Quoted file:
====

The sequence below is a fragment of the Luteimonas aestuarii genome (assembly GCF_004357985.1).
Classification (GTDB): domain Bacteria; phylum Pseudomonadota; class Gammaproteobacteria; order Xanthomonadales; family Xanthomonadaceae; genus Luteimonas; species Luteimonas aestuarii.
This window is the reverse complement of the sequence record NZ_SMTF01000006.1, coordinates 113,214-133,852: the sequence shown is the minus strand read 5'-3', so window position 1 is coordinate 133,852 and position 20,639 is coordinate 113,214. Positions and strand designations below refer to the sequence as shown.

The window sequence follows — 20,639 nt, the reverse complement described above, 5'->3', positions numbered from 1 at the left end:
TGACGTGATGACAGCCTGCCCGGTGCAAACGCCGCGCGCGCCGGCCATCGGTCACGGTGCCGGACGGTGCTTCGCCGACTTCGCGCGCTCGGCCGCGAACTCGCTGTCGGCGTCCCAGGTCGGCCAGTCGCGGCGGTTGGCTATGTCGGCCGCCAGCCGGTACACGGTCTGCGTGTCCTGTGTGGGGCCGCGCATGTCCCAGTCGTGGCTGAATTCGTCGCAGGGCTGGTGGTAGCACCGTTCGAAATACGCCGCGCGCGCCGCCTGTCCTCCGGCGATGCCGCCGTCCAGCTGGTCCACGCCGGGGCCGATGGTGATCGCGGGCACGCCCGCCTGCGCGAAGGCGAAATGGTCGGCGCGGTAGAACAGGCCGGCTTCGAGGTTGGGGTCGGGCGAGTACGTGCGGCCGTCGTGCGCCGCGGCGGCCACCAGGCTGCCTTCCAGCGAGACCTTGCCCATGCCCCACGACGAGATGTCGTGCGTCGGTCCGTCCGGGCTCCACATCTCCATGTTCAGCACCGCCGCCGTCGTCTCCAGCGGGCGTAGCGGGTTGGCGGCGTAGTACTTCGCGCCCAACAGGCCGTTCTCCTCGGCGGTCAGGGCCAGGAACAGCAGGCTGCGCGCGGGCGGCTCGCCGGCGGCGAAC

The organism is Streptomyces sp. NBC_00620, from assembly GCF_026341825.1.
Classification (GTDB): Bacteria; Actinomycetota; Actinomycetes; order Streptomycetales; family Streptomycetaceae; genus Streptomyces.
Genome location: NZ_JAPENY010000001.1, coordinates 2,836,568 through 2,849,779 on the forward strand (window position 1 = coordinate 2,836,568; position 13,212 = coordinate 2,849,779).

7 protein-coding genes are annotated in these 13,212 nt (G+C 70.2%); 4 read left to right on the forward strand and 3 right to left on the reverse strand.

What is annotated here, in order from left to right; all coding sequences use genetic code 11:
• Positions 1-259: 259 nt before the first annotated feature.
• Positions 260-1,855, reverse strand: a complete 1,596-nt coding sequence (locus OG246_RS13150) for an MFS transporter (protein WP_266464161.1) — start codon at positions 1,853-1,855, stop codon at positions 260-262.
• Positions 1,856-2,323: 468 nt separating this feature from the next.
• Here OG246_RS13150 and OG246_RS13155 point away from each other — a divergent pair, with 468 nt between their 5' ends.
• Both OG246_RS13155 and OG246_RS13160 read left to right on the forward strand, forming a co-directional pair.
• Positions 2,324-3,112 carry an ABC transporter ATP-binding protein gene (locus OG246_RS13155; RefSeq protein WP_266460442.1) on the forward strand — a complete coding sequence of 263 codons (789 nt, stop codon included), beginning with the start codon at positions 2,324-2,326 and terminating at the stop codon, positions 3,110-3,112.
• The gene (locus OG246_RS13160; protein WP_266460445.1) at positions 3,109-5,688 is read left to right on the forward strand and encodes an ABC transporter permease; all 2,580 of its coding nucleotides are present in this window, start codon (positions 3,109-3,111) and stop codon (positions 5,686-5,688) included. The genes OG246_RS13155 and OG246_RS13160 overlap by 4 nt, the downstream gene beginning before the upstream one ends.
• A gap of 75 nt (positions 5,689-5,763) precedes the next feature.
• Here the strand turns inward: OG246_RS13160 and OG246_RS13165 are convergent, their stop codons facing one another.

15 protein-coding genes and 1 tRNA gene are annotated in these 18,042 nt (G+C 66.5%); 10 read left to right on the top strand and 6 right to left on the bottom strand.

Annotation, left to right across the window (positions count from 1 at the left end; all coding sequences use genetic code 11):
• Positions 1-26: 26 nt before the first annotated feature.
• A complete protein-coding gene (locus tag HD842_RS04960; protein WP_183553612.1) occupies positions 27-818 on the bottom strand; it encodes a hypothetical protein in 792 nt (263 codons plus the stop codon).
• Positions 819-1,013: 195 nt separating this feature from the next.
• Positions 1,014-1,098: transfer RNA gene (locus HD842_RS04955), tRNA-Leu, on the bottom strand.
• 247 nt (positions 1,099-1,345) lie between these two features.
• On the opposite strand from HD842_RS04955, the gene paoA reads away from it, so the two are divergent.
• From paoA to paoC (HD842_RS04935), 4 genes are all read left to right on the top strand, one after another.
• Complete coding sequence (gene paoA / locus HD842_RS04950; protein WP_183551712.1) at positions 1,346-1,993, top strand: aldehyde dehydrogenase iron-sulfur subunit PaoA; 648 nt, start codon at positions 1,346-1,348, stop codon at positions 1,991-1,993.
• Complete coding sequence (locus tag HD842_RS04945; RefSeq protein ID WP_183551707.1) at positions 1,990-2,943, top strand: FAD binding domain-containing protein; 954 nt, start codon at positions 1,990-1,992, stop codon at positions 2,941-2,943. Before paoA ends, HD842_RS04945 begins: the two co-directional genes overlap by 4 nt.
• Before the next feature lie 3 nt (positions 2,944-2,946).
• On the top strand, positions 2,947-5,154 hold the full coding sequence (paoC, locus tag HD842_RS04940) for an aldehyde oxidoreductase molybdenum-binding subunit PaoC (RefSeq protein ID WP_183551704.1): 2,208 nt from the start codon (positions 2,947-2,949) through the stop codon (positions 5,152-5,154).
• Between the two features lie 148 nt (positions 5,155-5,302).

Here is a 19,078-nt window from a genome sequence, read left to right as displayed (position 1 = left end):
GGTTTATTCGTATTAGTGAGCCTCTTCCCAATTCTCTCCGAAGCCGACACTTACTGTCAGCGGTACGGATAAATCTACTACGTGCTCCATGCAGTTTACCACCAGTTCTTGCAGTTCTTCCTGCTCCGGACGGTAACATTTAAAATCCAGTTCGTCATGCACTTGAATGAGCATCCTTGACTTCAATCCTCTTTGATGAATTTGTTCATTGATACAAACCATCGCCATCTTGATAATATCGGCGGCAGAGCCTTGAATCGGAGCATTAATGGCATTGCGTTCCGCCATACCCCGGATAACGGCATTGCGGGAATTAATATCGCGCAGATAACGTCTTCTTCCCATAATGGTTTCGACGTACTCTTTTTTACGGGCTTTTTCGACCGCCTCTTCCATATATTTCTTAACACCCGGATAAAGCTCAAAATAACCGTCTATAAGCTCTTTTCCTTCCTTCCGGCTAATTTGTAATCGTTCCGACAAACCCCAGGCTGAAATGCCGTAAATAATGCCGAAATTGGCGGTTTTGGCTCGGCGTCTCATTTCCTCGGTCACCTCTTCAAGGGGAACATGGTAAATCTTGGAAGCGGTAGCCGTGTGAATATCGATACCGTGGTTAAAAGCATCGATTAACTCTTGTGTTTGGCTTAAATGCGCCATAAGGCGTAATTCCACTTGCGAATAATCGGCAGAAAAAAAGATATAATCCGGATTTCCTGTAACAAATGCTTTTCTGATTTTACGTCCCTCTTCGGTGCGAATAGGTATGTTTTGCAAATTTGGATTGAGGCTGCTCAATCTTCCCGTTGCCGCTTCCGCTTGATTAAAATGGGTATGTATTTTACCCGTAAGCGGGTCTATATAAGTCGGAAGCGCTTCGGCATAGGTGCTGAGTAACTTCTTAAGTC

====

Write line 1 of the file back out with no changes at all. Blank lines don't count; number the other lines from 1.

The sequence below is a fragment of the Luteimonas aestuarii genome (assembly GCF_004357985.1).